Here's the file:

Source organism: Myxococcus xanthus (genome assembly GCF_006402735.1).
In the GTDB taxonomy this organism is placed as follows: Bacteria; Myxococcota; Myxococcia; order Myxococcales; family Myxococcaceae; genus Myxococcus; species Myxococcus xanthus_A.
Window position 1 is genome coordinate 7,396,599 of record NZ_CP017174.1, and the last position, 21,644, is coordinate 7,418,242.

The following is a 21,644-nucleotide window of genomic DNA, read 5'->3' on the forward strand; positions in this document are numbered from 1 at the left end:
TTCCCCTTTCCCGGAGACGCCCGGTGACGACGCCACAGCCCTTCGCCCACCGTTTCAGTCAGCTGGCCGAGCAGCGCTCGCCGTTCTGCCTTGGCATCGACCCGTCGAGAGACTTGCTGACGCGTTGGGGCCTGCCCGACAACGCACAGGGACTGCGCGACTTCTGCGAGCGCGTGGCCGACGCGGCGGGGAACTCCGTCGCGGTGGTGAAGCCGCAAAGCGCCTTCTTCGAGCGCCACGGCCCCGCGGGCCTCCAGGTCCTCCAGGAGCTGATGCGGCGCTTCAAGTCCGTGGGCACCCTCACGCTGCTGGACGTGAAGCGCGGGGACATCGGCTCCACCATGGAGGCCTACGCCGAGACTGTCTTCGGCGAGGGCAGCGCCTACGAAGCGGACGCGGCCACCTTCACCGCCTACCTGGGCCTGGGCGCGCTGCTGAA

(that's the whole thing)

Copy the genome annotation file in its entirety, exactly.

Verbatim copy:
Source organism: Myxococcus xanthus (genome assembly GCF_006402735.1).
In the GTDB taxonomy this organism is placed as follows: Bacteria; Myxococcota; Myxococcia; order Myxococcales; family Myxococcaceae; genus Myxococcus; species Myxococcus xanthus_A.
Window position 1 is genome coordinate 7,396,599 of record NZ_CP017174.1, and the last position, 21,644, is coordinate 7,418,242.

The following is a 21,644-nucleotide window of genomic DNA, read 5'->3' on the forward strand; positions in this document are numbered from 1 at the left end:
TTCCCCTTTCCCGGAGACGCCCGGTGACGACGCCACAGCCCTTCGCCCACCGTTTCAGTCAGCTGGCCGAGCAGCGCTCGCCGTTCTGCCTTGGCATCGACCCGTCGAGAGACTTGCTGACGCGTTGGGGCCTGCCCGACAACGCACAGGGACTGCGCGACTTCTGCGAGCGCGTGGCCGACGCGGCGGGGAACTCCGTCGCGGTGGTGAAGCCGCAAAGCGCCTTCTTCGAGCGCCACGGCCCCGCGGGCCTCCAGGTCCTCCAGGAGCTGATGCGGCGCTTCAAGTCCGTGGGCACCCTCACGCTGCTGGACGTGAAGCGCGGGGACATCGGCTCCACCATGGAGGCCTACGCCGAGACTGTCTTCGGCGAGGGCAGCGCCTACGAAGCGGACGCGGCCACCTTCACCGCCTACCTGGGCCTGGGCGCGCTGCTGAA